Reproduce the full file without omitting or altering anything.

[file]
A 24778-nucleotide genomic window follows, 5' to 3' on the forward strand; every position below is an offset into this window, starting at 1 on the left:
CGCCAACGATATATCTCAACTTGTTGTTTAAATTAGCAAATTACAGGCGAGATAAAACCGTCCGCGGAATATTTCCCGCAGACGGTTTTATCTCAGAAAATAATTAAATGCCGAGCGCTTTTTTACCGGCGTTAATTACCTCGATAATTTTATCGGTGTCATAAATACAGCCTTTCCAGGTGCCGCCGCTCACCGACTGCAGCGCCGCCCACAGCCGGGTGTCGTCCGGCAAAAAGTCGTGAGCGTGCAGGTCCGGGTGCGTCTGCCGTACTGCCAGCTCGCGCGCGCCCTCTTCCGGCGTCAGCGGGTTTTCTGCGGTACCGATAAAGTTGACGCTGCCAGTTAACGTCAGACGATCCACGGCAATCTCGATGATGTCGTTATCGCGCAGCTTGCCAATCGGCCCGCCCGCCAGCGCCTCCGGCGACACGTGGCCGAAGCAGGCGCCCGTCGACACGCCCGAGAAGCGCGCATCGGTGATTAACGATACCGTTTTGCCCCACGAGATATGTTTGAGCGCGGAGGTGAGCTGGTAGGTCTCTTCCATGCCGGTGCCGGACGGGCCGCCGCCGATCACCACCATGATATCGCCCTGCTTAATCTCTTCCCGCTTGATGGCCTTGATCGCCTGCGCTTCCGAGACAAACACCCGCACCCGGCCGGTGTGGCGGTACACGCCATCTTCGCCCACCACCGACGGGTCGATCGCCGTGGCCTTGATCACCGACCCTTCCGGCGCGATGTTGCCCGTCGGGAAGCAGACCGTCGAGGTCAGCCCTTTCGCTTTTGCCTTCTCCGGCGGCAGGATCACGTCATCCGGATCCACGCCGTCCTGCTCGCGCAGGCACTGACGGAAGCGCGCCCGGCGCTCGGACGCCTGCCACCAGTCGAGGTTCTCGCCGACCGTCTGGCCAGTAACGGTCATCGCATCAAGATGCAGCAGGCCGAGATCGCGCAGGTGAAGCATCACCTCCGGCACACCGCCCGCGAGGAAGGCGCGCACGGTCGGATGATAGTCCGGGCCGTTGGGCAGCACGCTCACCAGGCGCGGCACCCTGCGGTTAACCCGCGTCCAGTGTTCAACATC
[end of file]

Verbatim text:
A 24778-nucleotide genomic window follows, 5' to 3' on the forward strand; every position below is an offset into this window, starting at 1 on the left:
CGCCAACGATATATCTCAACTTGTTGTTTAAATTAGCAAATTACAGGCGAGATAAAACCGTCCGCGGAATATTTCCCGCAGACGGTTTTATCTCAGAAAATAATTAAATGCCGAGCGCTTTTTTACCGGCGTTAATTACCTCGATAATTTTATCGGTGTCATAAATACAGCCTTTCCAGGTGCCGCCGCTCACCGACTGCAGCGCCGCCCACAGCCGGGTGTCGTCCGGCAAAAAGTCGTGAGCGTGCAGGTCCGGGTGCGTCTGCCGTACTGCCAGCTCGCGCGCGCCCTCTTCCGGCGTCAGCGGGTTTTCTGCGGTACCGATAAAGTTGACGCTGCCAGTTAACGTCAGACGATCCACGGCAATCTCGATGATGTCGTTATCGCGCAGCTTGCCAATCGGCCCGCCCGCCAGCGCCTCCGGCGACACGTGGCCGAAGCAGGCGCCCGTCGACACGCCCGAGAAGCGCGCATCGGTGATTAACGATACCGTTTTGCCCCACGAGATATGTTTGAGCGCGGAGGTGAGCTGGTAGGTCTCTTCCATGCCGGTGCCGGACGGGCCGCCGCCGATCACCACCATGATATCGCCCTGCTTAATCTCTTCCCGCTTGATGGCCTTGATCGCCTGCGCTTCCGAGACAAACACCCGCACCCGGCCGGTGTGGCGGTACACGCCATCTTCGCCCACCACCGACGGGTCGATCGCCGTGGCCTTGATCACCGACCCTTCCGGCGCGATGTTGCCCGTCGGGAAGCAGACCGTCGAGGTCAGCCCTTTCGCTTTTGCCTTCTCCGGCGGCAGGATCACGTCATCCGGATCCACGCCGTCCTGCTCGCGCAGGCACTGACGGAAGCGCGCCCGGCGCTCGGACGCCTGCCACCAGTCGAGGTTCTCGCCGACCGTCTGGCCAGTAACGGTCATCGCATCAAGATGCAGCAGGCCGAGATCGCGCAGGTGAAGCATCACCTCCGGCACACCGCCCGCGAGGAAGGCGCGCACGGTCGGATGATAGTCCGGGCCGTTGGGCAGCACGCTCACCAGGCGCGGCACCCTGCGGTTAACCCGCGTCCAGTGTTCAACATC